The Nokia Lumia 2520 is Nokia’s first foray into the tablet market. It’s a comfortable consumer device that feels light enough to carry around, but the OS leaves a bit to be desired.
The first thing you’ll notice about the 2520 is that it is most definitely a Nokia Lumia device, the build quality and style of the device echoes the company’s range of Lumia Smartphones, at times feeling like a larger Nokia Lumia 920. The 2520 has the same polycarbonate shell, and comes in the variety of colours that make the Lumia brand stand out against the Silver/Black/Grey palettes of the competitors.
The Nokia Lumia 2520 is a medium-sized tablet at 267mm wide and 168mm tall, so not hefty by any means, however, it does weigh in at 615g so there is a fair bit of weight behind it. Which means you may not want to hold it in one hand for too long, especially since the weight is uneven, with more weight being placed towards the right hand side of the device. The device has a 10.1” Full HD screen with soft rounded edges and covered with Corning Gorilla Glass 2. The glossy screen makes the device pop, but be warned I’ve never seen anything attract finger prints like this does, even after a short while of using the device, it looked like it had been in the hands of some pre-schoolers with jammy fingers.
The Nokia Lumia 2520’s wider 16:9 screen does lend itself more to landscape usage than portrait, plus the weight imbalance makes it feel awkward to hold in portrait mode. The Lumia’s build specs compare to the iPad 2, and it’s only beaten in the weight category by the latest iPad Air.
Holding the device in landscape, you’ll find the virtual home button underneath the screen; it makes a satisfying vibrate when pressed. Along the top of the tablet you’ll find the lock and volume buttons. On the right hand side live the Micro-HDMI slot for hooking the device up to larger displays, and the Micro-USB 3.0. On the opposite side you’ll find two virtually identical holes, one of which is the headphone jack, and the other is the charging slot. The only way to distinguish the two is that tiny piece of gold inside the charging hole; try to figure out which is which before ramming your headphones into the wrong one.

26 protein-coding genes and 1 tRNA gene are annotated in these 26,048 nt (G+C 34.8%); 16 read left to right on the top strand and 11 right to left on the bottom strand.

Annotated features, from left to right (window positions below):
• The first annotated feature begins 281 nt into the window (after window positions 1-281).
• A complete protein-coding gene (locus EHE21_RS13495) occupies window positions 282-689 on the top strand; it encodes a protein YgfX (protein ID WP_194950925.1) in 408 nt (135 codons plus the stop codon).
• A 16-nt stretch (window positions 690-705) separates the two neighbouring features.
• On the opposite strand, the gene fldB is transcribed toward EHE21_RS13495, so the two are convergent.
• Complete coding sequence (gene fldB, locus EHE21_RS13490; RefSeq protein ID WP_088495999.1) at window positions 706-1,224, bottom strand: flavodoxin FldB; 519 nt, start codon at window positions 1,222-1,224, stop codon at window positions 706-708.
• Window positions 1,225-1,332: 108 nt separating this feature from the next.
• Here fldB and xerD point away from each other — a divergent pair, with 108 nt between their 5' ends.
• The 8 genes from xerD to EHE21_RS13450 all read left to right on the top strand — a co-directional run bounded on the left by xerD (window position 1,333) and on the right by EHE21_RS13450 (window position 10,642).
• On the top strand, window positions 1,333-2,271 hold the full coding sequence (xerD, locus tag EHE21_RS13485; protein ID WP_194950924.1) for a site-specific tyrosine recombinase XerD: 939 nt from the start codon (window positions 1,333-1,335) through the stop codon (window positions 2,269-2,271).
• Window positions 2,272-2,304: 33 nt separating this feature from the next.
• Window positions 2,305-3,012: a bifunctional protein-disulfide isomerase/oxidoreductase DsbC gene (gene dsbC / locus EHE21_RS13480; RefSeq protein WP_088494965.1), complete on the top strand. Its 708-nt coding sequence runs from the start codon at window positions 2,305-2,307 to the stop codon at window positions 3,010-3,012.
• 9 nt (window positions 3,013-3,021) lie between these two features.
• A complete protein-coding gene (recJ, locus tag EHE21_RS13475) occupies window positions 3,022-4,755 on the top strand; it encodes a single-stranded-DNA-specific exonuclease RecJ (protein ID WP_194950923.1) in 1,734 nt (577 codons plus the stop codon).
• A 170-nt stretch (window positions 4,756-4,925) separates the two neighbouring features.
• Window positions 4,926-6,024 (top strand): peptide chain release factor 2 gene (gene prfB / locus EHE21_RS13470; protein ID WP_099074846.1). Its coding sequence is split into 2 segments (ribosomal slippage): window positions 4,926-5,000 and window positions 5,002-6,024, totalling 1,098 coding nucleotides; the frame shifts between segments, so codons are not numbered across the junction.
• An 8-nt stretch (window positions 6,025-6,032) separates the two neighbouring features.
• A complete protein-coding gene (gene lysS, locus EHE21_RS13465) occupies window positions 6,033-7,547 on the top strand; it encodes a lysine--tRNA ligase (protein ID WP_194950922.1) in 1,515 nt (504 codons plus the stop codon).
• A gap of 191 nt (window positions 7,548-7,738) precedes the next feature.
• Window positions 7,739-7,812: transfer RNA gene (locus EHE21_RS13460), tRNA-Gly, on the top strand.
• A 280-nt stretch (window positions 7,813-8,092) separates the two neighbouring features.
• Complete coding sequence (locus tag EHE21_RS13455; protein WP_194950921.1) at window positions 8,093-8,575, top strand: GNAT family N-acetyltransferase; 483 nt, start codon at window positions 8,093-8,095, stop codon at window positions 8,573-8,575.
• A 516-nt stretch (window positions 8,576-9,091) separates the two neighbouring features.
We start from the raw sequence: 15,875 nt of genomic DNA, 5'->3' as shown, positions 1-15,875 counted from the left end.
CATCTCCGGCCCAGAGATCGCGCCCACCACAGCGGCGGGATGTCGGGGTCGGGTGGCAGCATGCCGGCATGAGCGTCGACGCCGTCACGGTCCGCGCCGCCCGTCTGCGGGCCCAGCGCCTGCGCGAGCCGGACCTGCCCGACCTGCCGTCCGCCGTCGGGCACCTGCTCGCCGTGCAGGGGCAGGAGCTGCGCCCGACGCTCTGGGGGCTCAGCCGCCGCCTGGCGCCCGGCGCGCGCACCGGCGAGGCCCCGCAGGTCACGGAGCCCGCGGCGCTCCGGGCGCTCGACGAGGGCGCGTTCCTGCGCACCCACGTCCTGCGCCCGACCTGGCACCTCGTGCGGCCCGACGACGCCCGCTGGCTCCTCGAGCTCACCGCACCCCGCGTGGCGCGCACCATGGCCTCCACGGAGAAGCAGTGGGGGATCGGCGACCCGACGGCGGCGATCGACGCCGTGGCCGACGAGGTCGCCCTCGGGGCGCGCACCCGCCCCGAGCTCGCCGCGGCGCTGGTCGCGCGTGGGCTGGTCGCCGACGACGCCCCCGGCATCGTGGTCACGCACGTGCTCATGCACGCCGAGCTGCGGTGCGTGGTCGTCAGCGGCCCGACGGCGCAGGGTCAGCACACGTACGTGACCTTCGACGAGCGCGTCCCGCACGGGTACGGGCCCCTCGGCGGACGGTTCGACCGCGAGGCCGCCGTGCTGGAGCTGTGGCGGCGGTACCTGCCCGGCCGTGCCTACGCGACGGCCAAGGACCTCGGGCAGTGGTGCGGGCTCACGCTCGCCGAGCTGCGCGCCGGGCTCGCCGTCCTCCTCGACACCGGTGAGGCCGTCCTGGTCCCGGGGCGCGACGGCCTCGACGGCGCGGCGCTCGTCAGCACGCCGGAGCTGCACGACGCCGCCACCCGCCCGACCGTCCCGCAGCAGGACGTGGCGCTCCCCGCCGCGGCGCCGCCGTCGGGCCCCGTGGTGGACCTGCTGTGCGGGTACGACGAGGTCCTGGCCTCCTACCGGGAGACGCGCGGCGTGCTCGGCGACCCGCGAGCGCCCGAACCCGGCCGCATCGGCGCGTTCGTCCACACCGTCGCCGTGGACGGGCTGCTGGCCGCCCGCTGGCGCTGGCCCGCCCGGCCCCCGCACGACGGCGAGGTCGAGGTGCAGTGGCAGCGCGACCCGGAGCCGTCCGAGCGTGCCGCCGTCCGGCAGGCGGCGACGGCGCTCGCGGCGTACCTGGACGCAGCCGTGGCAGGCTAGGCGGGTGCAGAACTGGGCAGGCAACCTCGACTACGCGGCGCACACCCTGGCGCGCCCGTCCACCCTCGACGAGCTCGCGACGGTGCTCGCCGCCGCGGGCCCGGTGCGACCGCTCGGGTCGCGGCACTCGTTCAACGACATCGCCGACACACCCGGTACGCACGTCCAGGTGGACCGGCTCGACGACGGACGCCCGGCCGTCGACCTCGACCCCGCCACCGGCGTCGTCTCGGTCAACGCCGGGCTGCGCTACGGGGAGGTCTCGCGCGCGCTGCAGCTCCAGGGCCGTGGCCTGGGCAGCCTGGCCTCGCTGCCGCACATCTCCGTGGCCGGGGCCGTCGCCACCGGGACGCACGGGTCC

The Nokia Lumia 2520 has its own proprietary charger, so it won’t charge via USB when connected to other devices such as PCs. There is a trade-off here, the ease of use with the wide variety of micro USB connectors, I now have dotted around the place, versus the speed with which the charger fills back up the Lumia battery. It can fill back up to 80% within an hour, and once it’s filled the device won’t be needing another energy boost for a while. The 8,120mAh battery in the 2520 will last for a good day or so with mixed usage, and Nokia says it will last 25 Days in standby mode. I haven’t had time to test that statement out, but the battery life on the 2520 is definitely the best I’ve seen on a device for a very long time.
Running on Windows 8.1 RT, the Nokia Lumia 2520 is a scaled down version of the Windows OS that has come in for a lot of stick. It’s a different version to the OS found on Lumia phones, and on Windows PCs.
You can’t load Windows programs onto it, and it won’t run many of the Windows desktop apps, such as Tweetdeck, that are available. You also can’t download a different browser like Chrome or Firefox so you’re stuck using Internet Explorer. You can get Apps from the Windows RT store, again this is different from the Windows App store that has come on in leaps and bounds over the past year. While apps like Facebook, Twitter, and Netflix are there for you, notable exceptions include Instagram, YouTube and Spotify.
On the flip side of that, the device comes loaded with Microsoft Office Home and Student 2013 installed. So you’ll get Outlook, Word, Excel etc all out of the box. These have been modified for the touch screen with larger toolbars, but for the most part you’ll need a keyboard and mouse if you want to really make full use of them.
As well as the Microsoft Apps, the Nokia Lumia 2520 comes with a wide range of Nokia designed applications. Notably, HERE Maps, Nokia MixRadio, and Storyteller and Nokia Video Director. Video Director is the only one that doesn’t appear on other Nokia Lumia devices; it’s a basic video editor, allowing you to import and rearrange clips and photos in a slickly presented production.